Narrow minded uninformed opining by wired.com

The good folks at wired.com are becoming about as tech savvy as cnet. Maybe this is what happens when you get too big for your britches. The article "Build Your Own PVR, Then Trash It"
sounds as if it was written by somebody at the MPAA and Microsoft, and handed over to wired. Here is an example:

For those suspicious of free software, a host of commercial options are at your disposal.

You can buy a brand new PC, running Windows Media Center Edition, and pair it with an Xbox 360 in the living room.

As the article goes on you begin to realize the theme (I'm paraphrasing here)... "Building your own PVR is expensive and stupid. It's expensive because ultimately it will cost you more than your TiVO and it's stupid because Cable, Satellite, and even Over The Air broadcasts are coming with DRM technology which will make it impossible to record shows in the future."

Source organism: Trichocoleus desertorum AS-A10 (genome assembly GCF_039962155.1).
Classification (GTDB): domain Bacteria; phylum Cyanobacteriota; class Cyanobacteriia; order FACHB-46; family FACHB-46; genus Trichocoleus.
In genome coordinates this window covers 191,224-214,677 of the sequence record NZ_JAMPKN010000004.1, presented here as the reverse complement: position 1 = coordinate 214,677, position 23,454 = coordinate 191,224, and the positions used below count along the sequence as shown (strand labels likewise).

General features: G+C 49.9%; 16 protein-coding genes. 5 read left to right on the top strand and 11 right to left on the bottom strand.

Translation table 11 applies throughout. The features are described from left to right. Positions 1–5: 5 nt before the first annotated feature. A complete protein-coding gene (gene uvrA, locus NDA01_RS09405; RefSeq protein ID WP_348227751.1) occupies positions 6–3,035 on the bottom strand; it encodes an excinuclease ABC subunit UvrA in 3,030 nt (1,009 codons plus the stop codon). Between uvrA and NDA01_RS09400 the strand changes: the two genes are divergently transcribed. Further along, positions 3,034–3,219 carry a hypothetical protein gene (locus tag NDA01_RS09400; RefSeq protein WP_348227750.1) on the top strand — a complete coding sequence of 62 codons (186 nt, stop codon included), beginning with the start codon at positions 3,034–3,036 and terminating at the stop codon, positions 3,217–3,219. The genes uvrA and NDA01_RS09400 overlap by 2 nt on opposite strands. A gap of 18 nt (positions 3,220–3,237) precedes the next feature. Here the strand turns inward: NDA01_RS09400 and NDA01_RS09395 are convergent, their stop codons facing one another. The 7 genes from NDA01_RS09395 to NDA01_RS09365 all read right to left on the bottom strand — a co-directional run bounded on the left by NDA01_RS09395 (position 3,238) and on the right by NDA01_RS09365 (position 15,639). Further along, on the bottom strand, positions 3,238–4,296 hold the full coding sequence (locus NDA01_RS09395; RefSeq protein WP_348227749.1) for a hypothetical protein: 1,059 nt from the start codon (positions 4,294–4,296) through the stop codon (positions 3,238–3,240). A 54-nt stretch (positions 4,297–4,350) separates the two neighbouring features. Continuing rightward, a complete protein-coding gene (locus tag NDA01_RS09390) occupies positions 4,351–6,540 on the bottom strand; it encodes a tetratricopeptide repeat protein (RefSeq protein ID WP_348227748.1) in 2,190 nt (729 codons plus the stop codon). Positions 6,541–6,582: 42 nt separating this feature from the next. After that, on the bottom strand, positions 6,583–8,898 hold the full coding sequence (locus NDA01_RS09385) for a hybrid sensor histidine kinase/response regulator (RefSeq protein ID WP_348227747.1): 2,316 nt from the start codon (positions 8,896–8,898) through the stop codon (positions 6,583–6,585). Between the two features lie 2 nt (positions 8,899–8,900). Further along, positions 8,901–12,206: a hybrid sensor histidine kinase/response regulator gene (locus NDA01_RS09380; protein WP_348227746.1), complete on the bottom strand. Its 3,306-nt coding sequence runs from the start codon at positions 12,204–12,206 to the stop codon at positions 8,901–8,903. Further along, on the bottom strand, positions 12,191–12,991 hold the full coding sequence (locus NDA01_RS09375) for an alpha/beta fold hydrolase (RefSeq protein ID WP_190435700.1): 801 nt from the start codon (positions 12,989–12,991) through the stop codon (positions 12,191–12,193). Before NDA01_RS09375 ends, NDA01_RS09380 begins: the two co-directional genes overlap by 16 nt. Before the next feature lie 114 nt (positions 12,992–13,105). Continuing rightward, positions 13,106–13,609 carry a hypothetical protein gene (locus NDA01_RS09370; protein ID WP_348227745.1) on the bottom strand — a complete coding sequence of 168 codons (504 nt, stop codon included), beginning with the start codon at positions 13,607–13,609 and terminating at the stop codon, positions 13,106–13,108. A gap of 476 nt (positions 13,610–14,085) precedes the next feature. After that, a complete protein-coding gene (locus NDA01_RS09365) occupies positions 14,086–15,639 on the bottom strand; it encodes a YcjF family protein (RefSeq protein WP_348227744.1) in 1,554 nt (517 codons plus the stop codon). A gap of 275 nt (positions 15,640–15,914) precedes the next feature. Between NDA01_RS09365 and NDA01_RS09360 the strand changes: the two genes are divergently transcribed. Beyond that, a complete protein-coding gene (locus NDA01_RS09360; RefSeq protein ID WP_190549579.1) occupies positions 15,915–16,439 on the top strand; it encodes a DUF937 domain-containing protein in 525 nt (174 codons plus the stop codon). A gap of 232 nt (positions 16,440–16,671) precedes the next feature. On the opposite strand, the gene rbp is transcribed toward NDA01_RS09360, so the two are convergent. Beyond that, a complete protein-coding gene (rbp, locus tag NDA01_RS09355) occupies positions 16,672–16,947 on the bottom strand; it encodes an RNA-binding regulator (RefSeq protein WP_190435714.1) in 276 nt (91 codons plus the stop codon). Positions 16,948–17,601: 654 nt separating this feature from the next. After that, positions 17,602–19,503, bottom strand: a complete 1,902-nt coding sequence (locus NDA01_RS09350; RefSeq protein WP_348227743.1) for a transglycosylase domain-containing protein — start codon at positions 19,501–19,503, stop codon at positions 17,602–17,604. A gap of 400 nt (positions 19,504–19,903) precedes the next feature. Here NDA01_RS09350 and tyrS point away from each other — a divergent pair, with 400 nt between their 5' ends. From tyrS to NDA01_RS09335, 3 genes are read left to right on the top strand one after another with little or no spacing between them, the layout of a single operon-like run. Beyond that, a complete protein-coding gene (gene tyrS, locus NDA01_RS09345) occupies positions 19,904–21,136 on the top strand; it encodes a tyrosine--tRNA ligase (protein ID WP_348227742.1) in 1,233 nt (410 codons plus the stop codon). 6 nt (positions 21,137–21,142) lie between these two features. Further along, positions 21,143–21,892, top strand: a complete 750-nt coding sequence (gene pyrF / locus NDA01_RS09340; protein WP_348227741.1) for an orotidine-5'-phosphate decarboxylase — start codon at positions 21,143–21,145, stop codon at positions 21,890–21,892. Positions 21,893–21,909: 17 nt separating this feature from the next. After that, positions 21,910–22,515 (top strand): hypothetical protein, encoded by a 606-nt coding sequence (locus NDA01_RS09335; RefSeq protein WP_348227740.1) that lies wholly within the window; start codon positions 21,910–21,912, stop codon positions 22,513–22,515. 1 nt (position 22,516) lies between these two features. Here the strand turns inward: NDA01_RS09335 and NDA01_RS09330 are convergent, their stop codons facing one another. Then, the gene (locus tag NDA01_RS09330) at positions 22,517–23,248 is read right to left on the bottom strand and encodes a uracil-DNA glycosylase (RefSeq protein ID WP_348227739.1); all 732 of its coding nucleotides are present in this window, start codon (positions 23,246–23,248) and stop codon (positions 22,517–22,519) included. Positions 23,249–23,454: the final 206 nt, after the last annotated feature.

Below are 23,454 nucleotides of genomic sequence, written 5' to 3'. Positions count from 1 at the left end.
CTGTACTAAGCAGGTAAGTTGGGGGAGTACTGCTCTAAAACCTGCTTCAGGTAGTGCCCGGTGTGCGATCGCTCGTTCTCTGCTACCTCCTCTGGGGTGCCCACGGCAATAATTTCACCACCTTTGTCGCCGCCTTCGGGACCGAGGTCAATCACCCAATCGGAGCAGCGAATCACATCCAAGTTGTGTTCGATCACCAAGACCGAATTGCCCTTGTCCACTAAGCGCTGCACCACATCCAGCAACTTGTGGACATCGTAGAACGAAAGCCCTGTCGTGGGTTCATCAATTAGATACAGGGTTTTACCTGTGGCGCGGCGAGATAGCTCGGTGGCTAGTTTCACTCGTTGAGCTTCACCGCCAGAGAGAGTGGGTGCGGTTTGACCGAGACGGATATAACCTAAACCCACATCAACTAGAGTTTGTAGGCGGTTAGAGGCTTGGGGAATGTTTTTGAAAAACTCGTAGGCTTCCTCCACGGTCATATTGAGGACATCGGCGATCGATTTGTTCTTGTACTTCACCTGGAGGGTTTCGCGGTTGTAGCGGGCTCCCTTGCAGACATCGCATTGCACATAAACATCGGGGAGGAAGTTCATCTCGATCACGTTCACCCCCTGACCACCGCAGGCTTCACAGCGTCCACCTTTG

Nowhere in the article do the mention organizations like the EFF who are fighting for the consumer's fair use rights, and have successfully helped to knock down several attempts by the MPAA and others at implementing the Broadcast Flag initiative.

Another quote to get your blood boiling:
For the home brewer, this means their solution won't work if they upgrade to high-definition cable, because the cable box won't send a readable signal to any tuner card that isn't part of a locked-down environment, such as TiVo or Windows Media Center.

Want more? How about this gem:

You could always unplug your cable box and record free HDTV off the public airwaves, but perhaps not for long. The industry is trying to get Congress to make it illegal to build TV tuners that record broadcast HDTV without including DRM on the recording.

That means the only option for a future-proof PVR is to use something like TiVo, Windows Media Center or a cable company-provided
recorder, which may or may not think your mp3 player or your second television is secure enough to access your own media.



Well.. I guess that's it... I'd better trash my MythTV system right now, because wired.com says so.

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